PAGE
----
Luxury goods sales soar amid global economic slump

By Josh Varlin
13 August 2014

The virtually unlimited flow of money from the United States Federal Reserve to the country’s financial and corporate elite, rather than finding its way into productive investment, is being used, among other things, to finance obscenely extravagant expenditures on baubles for the super-rich.

Industry reports and news items reveal that despite the dismal economic conditions facing the majority of the population, sales of luxury items are doing remarkably well. Car brands such as Rolls-Royce (owned by BMW), luxury watches, and “superyachts” more than 24 meters long, all report solid sales.

For example, Horizon Yachts announced in June that four Horizon E88 motor yachts were sold in the American market, to be delivered over the course of the next year. Two will be delivered to Florida, a third to Seattle, while the fourth’s destination was not identified.

Superyacht Eclipse

These yachts are massive, with guest rooms, crew quarters, galleys, hot tubs, pools and bars. Prices for these new behemoths were not revealed. However, when purchased used they average approximately $5-6 million apiece.

Superyachts.com reports Horizon Group CEO John Lu as saying, “In the past six months, we have seen high interest in our luxury yachts within the U.S. market, specifically for the E88 motoryacht.”

Superyachts.com, according to its company profile, was established to provide “current and extensive information on the yachting industry and its accompanying lifestyle.” It also strives to provide “engaging lifestyle content for the high-net-worth individual.” Its reportage borders on self-parody.

Also making a splash in the exclusive world of superyachts is Azimut Yachts, an Italian company, which signed a dealership agreement with AINahla Group. This agreement will allow AINahla, which is run by the wealthy Saudi Sharbatly family, to sell Azimut yachts in Saudi Arabia.

Saudi Arabia, a reactionary, theocratic monarchy, characterized by extreme economic and social inequality, is described as “an interesting market with good growth prospects” by Enrico Chiaussa, Azimut’s Asia, Middle East & Africa sales manager.

A Rolex GMT-Master II wristwatch retailing for $13,000

Meanwhile, the World Watch Report boasts that global demand for luxury watches by brands such as Rolex, Omega, and Cartier increased by over 5 percent in fiscal 2013. This was driven by demand in the BRIC group of countries, excluding Brazil, where demand decreased by 2.9 percent. Russian demand increased by 20 percent, Indian demand increased by 12 percent and Chinese demand increased by an astounding 59 percent, indicative of the dramatic global rise in economic inequality.

Like luxury timepieces, luxury car sales are being driven upwards by an increasingly international elite buoyed by financial parasitism. A recent Associated Press feature on Rolls-Royce cars claimed that they “are more popular than ever before,” with sales in the first half of 2014 showing a 33 percent increase over the same period a year ago.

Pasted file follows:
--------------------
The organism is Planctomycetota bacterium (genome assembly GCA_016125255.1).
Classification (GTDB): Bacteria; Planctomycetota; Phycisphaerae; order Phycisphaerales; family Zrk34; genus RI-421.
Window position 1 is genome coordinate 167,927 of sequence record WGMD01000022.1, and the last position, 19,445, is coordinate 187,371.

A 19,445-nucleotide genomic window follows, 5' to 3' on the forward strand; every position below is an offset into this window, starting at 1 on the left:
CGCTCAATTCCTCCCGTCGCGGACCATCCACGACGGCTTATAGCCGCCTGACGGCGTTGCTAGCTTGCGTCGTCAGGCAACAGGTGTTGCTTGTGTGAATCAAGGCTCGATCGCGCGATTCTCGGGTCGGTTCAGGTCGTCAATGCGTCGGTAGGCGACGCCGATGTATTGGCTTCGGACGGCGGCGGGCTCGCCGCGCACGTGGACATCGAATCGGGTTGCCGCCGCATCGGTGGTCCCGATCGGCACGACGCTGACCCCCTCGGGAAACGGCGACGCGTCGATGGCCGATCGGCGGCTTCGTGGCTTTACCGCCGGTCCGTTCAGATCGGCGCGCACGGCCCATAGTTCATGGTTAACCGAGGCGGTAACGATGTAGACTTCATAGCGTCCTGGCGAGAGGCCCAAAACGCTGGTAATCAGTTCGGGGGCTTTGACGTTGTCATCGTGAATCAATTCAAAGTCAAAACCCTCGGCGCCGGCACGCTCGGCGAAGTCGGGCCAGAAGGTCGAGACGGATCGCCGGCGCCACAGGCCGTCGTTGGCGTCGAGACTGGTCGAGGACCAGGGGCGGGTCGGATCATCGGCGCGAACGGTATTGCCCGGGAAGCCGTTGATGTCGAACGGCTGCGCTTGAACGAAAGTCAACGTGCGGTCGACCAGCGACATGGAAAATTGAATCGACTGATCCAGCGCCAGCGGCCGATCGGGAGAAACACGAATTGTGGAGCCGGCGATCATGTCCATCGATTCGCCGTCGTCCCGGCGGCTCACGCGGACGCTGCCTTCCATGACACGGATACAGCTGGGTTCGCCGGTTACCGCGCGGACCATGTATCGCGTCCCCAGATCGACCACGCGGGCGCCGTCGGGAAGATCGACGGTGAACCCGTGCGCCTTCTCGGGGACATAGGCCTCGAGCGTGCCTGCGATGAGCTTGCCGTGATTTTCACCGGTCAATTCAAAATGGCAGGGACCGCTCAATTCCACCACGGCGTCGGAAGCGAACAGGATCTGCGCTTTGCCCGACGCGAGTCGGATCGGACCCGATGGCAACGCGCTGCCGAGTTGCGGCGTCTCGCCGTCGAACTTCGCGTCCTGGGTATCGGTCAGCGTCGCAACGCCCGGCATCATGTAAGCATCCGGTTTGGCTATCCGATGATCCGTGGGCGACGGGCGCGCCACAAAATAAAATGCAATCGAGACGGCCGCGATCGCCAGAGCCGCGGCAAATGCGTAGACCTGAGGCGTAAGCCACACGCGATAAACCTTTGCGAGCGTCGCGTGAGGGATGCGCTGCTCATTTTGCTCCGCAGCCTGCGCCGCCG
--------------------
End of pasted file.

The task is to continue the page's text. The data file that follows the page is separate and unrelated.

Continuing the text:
As billions struggle with poverty, unemployment and hunger, newly-minted millionaires and billionaires are seeking expensive and customizable luxury items in order to stand out among their peers.

A Rolls Royce Wraith luxury automobile

These are vehicles with prices starting in the hundreds of thousands of dollars, skyrocketing into the millions depending on additional options. One example: “A refrigerator inside the automobile can be custom built to accommodate the shape and size of the owner’s favorite beverage – at a cost rivaling a year in a U.S. college.”

These riches are being passed on to a new generation of the global financial aristocracy. Rolls-Royce cars are being bought by a younger and younger demographic, “with one Chinese man in his 20s recently ordering his second Rolls in an unusual all-white color scheme” [emphasis added].

Globally, the number of billionaires has risen to 1,645, an increase of 15 percent since last year. This has assured luxury car manufacturers that demand for their product will increase.

High-end cars and other luxury item sales are reflections of other undemocratic aspects of the world economy: austerity for workers, handouts for bankers and massive inequality. On the whole, it is the working class that is paying the price of the 2008 crash and subsequent “recovery,” while the bankers that caused the crisis live luxuriously.

According to Bain & Company, luxury goods sales will increase five to six percent annually through 2015—roughly 50 percent faster than global Gross Domestic Product. This orgy of conspicuous consumption unfolds under conditions in which the top 85 members of the ultra-rich have as much wealth as the poorest 3.5 billion people on the planet.

The grim reality of unprecedented social inequality on a global scale underscores the prescience of Marx’s words in Capital: “Accumulation of wealth at one pole is, therefore, at the same time accumulation of misery, agony of toil slavery, ignorance, brutality, mental degradation, at the opposite pole, i.e., on the side of the class that produces its own product in the form of capital.”

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